Concurrent Session: | 5 OCTOBER
Plastic Pollution in Asia: Business models that integrate a human rights-based approach along the plastic value chain
DATE AND TIME
5 October 14:00 - 15:30 hrs (ICT)
Conference Room 4, UN Conference Centre Bangkok, Thailand
The consequences of the plastics crisis are particularly dire for the Asia-Pacific region, where up to 12 million metric tons of plastic waste leak into oceans and rivers every year. Plastic pollution is not only a threat to our environment, but also a threat to people, as plastics impact human rights along its life cycle (extraction, production, transportation, use and post-consumer plastic waste.
Human rights are a critical, yet often overlooked, element of efforts to address plastic pollution and related issues. Addressing plastic pollution requires a multi-faceted approach involving various stakeholders, including businesses. A recent UNEP report recommends that key market shifts focused on ‘reuse, recycling and diversifying alternatives’ along with policy changes can potentially reduce plastic pollution by 80% by 2040 using existing technologies.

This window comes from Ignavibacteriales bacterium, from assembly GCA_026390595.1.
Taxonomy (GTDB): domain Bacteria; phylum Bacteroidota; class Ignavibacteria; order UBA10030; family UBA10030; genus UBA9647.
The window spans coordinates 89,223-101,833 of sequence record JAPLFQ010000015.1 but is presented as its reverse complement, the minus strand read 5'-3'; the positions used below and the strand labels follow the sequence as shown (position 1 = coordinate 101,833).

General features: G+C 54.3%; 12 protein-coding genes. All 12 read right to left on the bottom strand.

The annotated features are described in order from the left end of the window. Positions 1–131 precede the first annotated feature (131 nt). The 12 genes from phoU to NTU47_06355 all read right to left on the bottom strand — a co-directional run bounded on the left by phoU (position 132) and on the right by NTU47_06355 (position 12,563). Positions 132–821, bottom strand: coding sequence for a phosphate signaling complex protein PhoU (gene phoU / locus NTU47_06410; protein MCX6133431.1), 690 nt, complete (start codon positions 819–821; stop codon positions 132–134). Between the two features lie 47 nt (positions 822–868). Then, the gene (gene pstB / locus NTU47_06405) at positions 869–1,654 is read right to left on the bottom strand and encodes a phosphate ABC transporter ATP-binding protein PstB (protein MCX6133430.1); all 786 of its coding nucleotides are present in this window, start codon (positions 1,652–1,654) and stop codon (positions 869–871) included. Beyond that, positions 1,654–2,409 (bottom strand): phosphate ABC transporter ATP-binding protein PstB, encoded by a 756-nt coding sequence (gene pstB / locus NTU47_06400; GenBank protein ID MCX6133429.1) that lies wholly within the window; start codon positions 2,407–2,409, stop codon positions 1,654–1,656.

The private sector, including in emerging and developing economies in Asia, can drive meaningful impacts in addressing plastic pollution. The use of the Extended Producer Responsibility (EPR) principle – which incentivizes producers to account for environmental considerations when designing their products - has been proven to be a powerful means.
As businesses transition and adopt more circular practices, they can help institutionalize a human rights-based approach (HRBA) in the plastics value chain, to maximize results and ensure sustainability. A rights-based approach could be defined as the process of designing, promoting and implementing actions to transition to sustainable consumption and productions of plastics in a manner that is fair and inclusive of everyone concerned, including waste pickers and other workers in the plastic value chain, creating decent livelihoods and opportunities and leaving no one behind.
With the objective to increase awareness and understanding, the session will bring together stakeholders from the private sector, academics, development partners and civil society to discuss challenges and solutions for a rights-based approach to addressing plastic pollution in Asia, taking stock from best practices and lessons learned from experts from the region.
Panel discussion among business leaders, experts, policy advocates and the audience.
Increased understanding of the human-rights approach to reduce plastic pollution in Asia.
Constructive dialogue between business, government and civil society on what measures, by governments and the private sector, could enhance a rights-based approach along the plastics life cycle.